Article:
Cyber defense competition coming to University of New Hampshire
DURHAM — The University of New Hampshire will host the Northeast Collegiate Cyber Defense Competition for the first time in the competition’s seven year history March 14-16.
The UNH Cyber Security Club “Wildhats” will host teams from Alfred State College, Champlain College, Northeastern University, Rochester Institute of Technology, SUNY IT, Syracuse University, University of Maine, University of Massachusetts – Boston and Worcester Polytechnic Institute.
Event organizer and former Wildhats coach Ken Graf said the UNH club has been meeting for about four years.
“It really is just an informal group where the students come together once a week and the bottom line is they really play with the things that they think are interesting,” Graf said, Topics of interest include Web hacking and Bitcoin, he said.
When he began teaching at UNH about four years ago, he felt there ought to be a club to let students do things which the normal academic program would not allow for.
“You shouldn’t be teaching people how to break things, right? It was all done informally in the club. We could find sites that wanted us to attack them with permission, we could discuss the tools that were available. So it was really starting in that vein as a way for students to get familiar with what was going on,” Graf said.
The students also participate in competitions both virtually and in person.
In this event, there is no attacking of other people’s systems, but that is not always the case. Sometimes the students do have permission to attack systems to help show what is working and what is not.
In this event, the students on each team are all on the defense being attacked by an independent “red” team.
Competitions are held in 10 regions and the winner from each region will travel to Texas in April for the national competition.
The winner of the Northeast region has won the national competition three out of eight years.
“We have a really good red team, so they get excellent practice,” Graf said.
Graf said the regional and national events are continuing to grow.
He said there are also a lot of career opportunities in this area, as represented by the long list of sponsors who will be recruiting at the event.
In UNH’s first year of competition five seniors on the team not only had job offers after the competition, but job offers with the companies they wanted to work for.
“It’s not unusual that the winner of the regional or national events, the entire team will have job offers by the end of the event. It is very competitive,” Graf said.
Blue chip firms and defense companies sponsor and recruit at the event.
Graf, who works as a software architect for Liberty Mutual, teaches an introduction to computer security class and a graduate level class on building secure software.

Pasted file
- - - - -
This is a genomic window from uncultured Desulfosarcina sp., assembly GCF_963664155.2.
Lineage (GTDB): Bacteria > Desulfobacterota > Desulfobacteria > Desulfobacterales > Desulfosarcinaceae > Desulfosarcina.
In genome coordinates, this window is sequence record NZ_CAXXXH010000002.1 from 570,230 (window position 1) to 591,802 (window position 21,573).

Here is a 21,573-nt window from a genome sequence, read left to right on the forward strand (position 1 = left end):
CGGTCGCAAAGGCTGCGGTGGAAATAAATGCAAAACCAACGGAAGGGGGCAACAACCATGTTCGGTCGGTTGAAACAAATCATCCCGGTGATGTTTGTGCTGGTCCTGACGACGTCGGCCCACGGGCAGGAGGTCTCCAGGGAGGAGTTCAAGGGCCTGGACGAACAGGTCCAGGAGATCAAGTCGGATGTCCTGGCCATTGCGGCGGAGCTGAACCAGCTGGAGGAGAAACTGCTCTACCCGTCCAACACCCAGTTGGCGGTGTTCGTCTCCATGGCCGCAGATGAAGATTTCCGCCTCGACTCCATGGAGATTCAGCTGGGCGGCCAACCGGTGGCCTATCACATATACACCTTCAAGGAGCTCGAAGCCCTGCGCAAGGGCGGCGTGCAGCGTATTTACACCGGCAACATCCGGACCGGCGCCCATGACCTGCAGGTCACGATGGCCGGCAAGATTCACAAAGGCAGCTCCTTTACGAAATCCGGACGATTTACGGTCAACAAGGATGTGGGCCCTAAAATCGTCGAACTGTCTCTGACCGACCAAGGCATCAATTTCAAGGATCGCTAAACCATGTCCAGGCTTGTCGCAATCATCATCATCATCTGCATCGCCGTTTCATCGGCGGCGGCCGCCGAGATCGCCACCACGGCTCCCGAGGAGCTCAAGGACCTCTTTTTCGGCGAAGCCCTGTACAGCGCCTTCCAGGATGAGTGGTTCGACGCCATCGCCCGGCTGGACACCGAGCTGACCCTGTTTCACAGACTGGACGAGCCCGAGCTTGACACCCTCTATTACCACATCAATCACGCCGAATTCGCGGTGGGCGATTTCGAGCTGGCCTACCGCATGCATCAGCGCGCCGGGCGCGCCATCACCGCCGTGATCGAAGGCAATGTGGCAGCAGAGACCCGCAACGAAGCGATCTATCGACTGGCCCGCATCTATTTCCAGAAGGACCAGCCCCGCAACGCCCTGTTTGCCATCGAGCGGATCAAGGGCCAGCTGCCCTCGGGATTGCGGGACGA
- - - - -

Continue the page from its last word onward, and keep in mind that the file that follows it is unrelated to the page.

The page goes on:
“The bad guys have a whole set of tools … and a range of motivations and they use different techniques based on how much money and time they have and as someone who is looking to be hired into IT or is looking to write secure software or write software period the students really need to have an understanding of how and why their things could be attacked,” Graf said. “So corporate America spends a lot of time trying to train employees on what’s the right way to do this. If, as a student, you can come in and have a reasonable conversation, you don’t have to be an expert, but can hold your own in a security discussion, that is a big step ahead.”
The competition will begin on Friday at 11 a.m. with keynote speaker U.S. Army Brigadier Gen. Ron Bouchard.
During the competition up to eight students on each team will go into a room and essentially serve as an IT department for a small firm.
“So you have to manage Web servers, email servers, Sharepoint, whatever you’d expect in a small firm. So those systems may or may not be working well, the owner of the company will be making requests to change this or try this new product or make the screen blue or whatever … and at the same time, they have a team taking their systems apart,” Graf said.
The people who do the attacking are the likes of Raphael Mudge and Silas Cutler with Dell’s security division.
“These are people who spend all day every day doing nothing but attacking Fortune 100 size companies and getting paid a lot of money to do it and they do this event so they can practice all their new attacks and new stuff on a new environment,” Graf said.
The red team has almost 200 different types of attacks planned.
The students will spend the vast majority of the weekend in competition.
“It really is a very grueling weekend. They don’t have a lot of time for fun, no hockey games for them,” Graf said.